Insider Today: A new era of homebuying

Plus: Pathological friendliness and a data-center invasion.

December 24, 2023 • 4 min read

Welcome back to our Sunday edition, a roundup of some of our top stories. I hope you all get the chance to enjoy the next few days celebrating the holidays with your loved ones.

What's on deck

But first: The vibecession is over.

Jerome Powell speaking.

Kevin Dietsch/Getty Images

Dispatch

Vibes meet reality

The striking disconnect between the performance of the economy and how people feel about it has been one of the biggest stories of 2023.

The data has been pointing toward a soft landing, wherein the Federal Reserve manages to get inflation under control without a recession or sharp spike in unemployment, for some time now

Inflation has fallen, gas prices have dropped, unemployment is at historically low levels, consumer spending has stayed resilient, and the economy has kept growing. Oh, and stocks just hit a record high, largely because investors have baked in a soft landing.

And yet, throughout the year, whenever Americans have been asked about how they feel about the economy, well, they’ve said it sucks.

Maybe it’s the cost of groceries. Maybe it’s having to pay off their student loans again. Maybe it’s the housing market. Maybe it’s just the vibes.

But as we prepare to start a new year, there’s evidence that perception is starting to catch up to reality. 

A consumer sentiment indicator increased sharply last month, while a closely watched measure of inflation showed a month-on-month decline, the first since the earliest months of the pandemic.

The economy still has its challenges. There are still lots of Americans struggling. And there’s still lots that could go wrong, starting with continued weakness in China.

But for now, it seems many US consumers will start 2024 starting to feel a little bit better about the future.

An illustration of a gavel hitting a house.

Peter Dazeley/Getty Images; Jenny Chang-Rodriguez/BI

The future of homebuying is near

Things could start to look a little bit better for the average American homebuyer thanks to a mounting wave of class-action lawsuits.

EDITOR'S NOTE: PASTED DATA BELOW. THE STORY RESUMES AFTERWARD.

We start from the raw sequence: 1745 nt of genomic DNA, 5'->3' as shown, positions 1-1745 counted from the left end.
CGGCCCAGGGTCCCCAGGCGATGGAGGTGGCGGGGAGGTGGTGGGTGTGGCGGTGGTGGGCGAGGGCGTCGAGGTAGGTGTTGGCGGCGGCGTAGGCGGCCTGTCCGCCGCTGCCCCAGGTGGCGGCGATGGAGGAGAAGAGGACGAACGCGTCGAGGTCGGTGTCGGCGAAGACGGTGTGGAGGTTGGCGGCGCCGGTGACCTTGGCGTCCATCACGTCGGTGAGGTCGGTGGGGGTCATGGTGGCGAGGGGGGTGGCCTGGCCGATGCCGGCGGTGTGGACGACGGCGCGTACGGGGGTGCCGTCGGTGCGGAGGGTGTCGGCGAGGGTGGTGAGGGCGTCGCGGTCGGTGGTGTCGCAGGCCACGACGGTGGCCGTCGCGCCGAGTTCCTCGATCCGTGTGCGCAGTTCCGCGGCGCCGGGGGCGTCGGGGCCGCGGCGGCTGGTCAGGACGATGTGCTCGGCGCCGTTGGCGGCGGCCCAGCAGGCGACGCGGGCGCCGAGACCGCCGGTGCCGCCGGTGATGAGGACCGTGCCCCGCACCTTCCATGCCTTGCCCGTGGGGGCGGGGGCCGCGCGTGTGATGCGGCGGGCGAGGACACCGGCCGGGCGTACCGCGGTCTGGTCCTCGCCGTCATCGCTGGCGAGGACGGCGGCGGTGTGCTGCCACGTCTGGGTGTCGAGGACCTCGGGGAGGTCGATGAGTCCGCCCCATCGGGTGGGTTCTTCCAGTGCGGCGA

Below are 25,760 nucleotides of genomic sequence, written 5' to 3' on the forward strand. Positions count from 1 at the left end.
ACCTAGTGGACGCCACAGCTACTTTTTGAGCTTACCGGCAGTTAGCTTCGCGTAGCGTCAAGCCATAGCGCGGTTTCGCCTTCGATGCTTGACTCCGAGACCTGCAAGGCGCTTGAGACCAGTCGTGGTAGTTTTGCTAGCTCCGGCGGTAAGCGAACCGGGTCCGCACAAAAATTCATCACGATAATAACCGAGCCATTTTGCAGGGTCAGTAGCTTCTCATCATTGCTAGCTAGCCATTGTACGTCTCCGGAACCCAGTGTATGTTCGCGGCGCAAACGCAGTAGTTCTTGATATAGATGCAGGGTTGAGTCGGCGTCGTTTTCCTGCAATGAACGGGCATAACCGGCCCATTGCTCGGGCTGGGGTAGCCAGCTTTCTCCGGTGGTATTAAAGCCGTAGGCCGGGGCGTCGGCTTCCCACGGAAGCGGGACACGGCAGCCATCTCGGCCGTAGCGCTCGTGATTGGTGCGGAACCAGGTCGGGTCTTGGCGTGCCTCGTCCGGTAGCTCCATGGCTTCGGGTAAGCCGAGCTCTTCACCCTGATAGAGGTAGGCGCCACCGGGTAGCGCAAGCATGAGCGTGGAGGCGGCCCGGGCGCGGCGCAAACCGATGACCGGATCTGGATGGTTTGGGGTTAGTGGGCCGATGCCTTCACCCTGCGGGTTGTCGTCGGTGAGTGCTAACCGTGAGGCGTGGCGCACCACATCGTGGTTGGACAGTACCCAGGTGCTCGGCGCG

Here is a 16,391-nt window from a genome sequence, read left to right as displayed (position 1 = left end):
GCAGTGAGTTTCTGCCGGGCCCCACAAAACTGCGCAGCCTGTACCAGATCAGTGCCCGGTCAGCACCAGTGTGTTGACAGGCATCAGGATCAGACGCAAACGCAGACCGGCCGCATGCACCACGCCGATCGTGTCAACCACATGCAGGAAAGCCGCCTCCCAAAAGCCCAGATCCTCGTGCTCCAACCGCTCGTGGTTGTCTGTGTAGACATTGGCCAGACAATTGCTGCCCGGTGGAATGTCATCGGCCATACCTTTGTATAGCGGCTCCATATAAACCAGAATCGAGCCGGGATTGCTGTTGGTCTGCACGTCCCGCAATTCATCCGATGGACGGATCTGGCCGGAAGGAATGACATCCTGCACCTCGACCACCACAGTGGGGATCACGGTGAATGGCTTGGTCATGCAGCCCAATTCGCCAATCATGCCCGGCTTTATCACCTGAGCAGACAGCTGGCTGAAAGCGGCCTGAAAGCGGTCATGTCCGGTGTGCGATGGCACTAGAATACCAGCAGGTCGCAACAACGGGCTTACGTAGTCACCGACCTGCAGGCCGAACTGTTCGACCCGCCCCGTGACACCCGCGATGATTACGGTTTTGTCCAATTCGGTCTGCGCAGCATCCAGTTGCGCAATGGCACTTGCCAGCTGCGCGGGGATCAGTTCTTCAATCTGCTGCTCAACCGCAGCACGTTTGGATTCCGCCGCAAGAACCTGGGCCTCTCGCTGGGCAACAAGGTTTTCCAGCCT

The lawsuits accuse the National Association of Realtors, as well as some of the nation’s top real-estate brokerages, of ripping off consumers by keeping agents’ commissions unfairly high. Billions of dollars are hanging in the balance — and homebuying is about to get weird.

Say goodbye to the old way of buying and selling homes.

Also read:

An illustration of a person in a suit falling into a casket.

iStock; Rebecca Zisser/BI

Private equity’s comedown

In the years following the financial crisis, private equity was one of the few places on Wall Street that guaranteed investors yield.

But after a decade of success, the industry’s fortunes are running out. PE’s debt-laden business model is having to navigate a high-interest rate environment.

Why private equity is staring down a messy future.

A man sitting on his couch, holding his iPad.

Jackie Molloy for Business Insider

Living with Williams syndrome

Tobi Akbas, a 22-year-old living in New York, has been called “the Mayor” of his hometown since he was 5. As a child, he’d say hi to every person in the supermarket. As a teen, he’d wait outside his high school, greeting other students as they arrived.

Tobi is diagnosed with Williams syndrome, a rare genetic condition associated with pathological friendliness. Those who have it may treat strangers as if they were old friends. But it can also be exceptionally lonely.

The joy and sadness of loving strangers.

A massive box sitting in the middle of a rural field.

Tyler Le/BI

The AI data centers are coming

Chatbots may live in the cloud, but they’re controlled by gigantic concrete data centers — and they may be coming to a town near you.

Prince William County, Virginia, located outside of Washington, D.C., is grappling with the data centers’ invasion. QTS and Compass, two well-funded tech companies, are looking to plop 23 million square feet of data centers onto about 2,100 acres of rural land. If it happened, it would be one of the largest such developments in the world. 

But some locals are pushing back.

Inside the tsunami of AI data centers

Also read:

More of this weeks top reads

The Insider Today Sunday team

Matt Turner, editor in chief of business, in New York. Jordan Parker Erb, editor, in New York. Dan DeFrancesco, deputy editor and anchor, in New York City. Diamond Naga Siu, senior reporter, in San Diego. Hallam Bullock, editor, in London. Hayley Hudson, director, in Edinburgh. Lisa Ryan, executive editor, in New York.

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